We realize that a trial judge may speak to the jury at his own discretion. "It is well settled that a federal district judge is not relegated to complete silence and inaction during the course of a criminal jury trial." Bursten v. United States, 395 F.2d 976, 982 (5th Cir. 1968). In the exercise of that discretion, however, a trial judge must balance any possible prejudice to the defendant against the jury's need to hear the judge's remarks. Juries are extremely sensitive to every word and intimation given by the judge. Bursten v. United States, 395 F.2d at 983; United States v. Williams, 473 F.2d 507 (5th Cir. 1973).
With this in mind, we conclude that the remarks at issue here were not warranted by the situation. The testimony which the trial judge interrupted concerned "invoice-splitting" and the charges of fraud against the government. One of the defense theories to these charges was lack of criminal intent. In support of this theory, a defense attorney was trying to establish in cross-examination that "invoice-splitting" actually facilitates the internal workings of the defendant's government duties. Because of the testimony, the trial judge apparently was concerned that the jury would consider what the law should be, instead of what the law is, when making final deliberations. The remarks above were the result of his concern. We believe that the majority of these remarks were unnecessary, improper, and possibly prejudicial. There was no need to remind the jury that they were temporarily employees of the federal government, especially when the United States was the victim and prosecutor of the crime. Nor was it necessary to state that the eventual result of government employees breaking the law would be chaos. We have reversed convictions because of similar remarks. See United States v. Hill, 417 F.2d 279 (5th Cir. 1969). We also have reversed convictions because the jury was reminded that a higher court would review any possible mistakes. This type of statement tends to dilute the final responsibility and duty of a jury. See United States v. Fiorito, 300 F.2d 424 (5th Cir. 1962). However, we conclude that appellant is not entitled to a new trial despite the judge's remarks. The remarks were made in reference to charges on which the appellant was acquitted. We do not believe that the jury would have remained objective toward these charges while allowing the judge's remarks to influence them on unrelated charges. Therefore, any error committed by the judge in making the remarks was harmless. See United States v. Strickland, 509 F.2d 273, 277 (5th Cir. 1975).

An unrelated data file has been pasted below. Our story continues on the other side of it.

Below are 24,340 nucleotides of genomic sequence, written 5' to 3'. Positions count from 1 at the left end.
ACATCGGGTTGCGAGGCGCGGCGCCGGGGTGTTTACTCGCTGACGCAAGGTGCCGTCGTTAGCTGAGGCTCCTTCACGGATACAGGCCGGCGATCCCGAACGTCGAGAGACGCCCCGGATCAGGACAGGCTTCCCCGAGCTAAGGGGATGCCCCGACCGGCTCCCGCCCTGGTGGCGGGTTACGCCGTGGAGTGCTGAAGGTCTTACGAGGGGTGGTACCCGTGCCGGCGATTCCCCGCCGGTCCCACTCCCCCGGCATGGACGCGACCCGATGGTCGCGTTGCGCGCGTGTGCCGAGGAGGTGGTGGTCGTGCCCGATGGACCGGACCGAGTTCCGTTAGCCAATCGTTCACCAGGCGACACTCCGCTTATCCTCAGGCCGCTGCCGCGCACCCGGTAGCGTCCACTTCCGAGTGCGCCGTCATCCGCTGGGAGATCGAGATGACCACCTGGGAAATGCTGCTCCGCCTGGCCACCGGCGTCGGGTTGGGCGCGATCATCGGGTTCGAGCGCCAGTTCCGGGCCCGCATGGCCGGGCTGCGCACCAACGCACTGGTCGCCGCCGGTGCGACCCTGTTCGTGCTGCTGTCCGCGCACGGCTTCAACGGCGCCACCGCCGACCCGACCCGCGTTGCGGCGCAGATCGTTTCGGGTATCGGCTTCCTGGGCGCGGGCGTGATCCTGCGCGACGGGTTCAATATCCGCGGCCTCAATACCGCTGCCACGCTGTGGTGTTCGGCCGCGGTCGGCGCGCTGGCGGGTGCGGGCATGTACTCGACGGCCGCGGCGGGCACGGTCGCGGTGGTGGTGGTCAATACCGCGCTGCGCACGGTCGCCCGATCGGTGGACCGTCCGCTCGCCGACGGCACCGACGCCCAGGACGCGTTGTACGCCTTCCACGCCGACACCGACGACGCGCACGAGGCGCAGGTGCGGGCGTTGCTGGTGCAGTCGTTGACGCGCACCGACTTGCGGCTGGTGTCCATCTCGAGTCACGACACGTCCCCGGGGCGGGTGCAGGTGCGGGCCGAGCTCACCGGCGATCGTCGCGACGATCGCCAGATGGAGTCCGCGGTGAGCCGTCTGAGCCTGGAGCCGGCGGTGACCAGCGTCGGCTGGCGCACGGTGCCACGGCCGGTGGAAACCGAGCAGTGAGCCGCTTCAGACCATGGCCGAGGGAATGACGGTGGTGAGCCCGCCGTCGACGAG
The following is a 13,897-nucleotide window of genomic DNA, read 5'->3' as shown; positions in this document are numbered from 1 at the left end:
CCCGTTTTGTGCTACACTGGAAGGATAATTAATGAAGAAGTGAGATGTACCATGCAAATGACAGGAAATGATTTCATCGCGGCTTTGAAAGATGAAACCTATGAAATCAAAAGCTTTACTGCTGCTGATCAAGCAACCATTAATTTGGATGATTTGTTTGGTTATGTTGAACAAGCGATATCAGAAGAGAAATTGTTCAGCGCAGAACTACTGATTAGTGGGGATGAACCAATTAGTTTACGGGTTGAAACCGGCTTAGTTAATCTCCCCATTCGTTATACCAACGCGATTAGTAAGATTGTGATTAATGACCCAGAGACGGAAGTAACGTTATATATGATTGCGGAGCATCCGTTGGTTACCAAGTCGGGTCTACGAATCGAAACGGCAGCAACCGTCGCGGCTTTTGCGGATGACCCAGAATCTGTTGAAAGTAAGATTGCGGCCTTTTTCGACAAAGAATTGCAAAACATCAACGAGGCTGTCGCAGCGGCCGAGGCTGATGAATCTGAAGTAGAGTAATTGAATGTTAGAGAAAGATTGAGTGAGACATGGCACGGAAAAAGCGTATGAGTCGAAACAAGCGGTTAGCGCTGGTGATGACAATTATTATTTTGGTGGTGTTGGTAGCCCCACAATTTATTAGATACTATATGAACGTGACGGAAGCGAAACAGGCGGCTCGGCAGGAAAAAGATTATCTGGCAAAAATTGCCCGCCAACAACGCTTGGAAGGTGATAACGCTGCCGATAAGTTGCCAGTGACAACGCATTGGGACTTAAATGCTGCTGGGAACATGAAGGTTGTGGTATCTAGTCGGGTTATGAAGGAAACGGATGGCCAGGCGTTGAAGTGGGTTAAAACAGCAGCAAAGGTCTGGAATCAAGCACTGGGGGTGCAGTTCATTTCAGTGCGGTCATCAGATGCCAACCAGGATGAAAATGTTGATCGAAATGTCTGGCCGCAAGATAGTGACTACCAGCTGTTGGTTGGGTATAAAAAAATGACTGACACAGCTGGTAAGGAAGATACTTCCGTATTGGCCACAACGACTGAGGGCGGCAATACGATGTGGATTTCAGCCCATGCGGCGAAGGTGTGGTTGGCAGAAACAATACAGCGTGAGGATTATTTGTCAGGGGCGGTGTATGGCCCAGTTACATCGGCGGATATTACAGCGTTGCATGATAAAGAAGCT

Finally, appellant contends that the evidence offered at trial was insufficient to support the jury's verdict on the conversion charges. After a careful review of the record, we conclude that the evidence was adequately sufficient to support a conviction. See United States v. Haggins, 545 F.2d 1009 (5th Cir. 1977); United States v. Lonsdale, 577 F.2d 923 (5th Cir. 1978). Therefore, we affirm on all issues.
In Linderman, the property was described only by value without any reference to ownership or location. In Edwards, the indictment did not indicate the nature, character, or value of the property. In Moore, a critical factor in the court's analysis was the failure of the indictment to allege that the embezzled property had come into the defendant's possession in his capacity as a government employee. Moore v. United States, 160 U.S. at 276-77, 16 S.Ct. at 297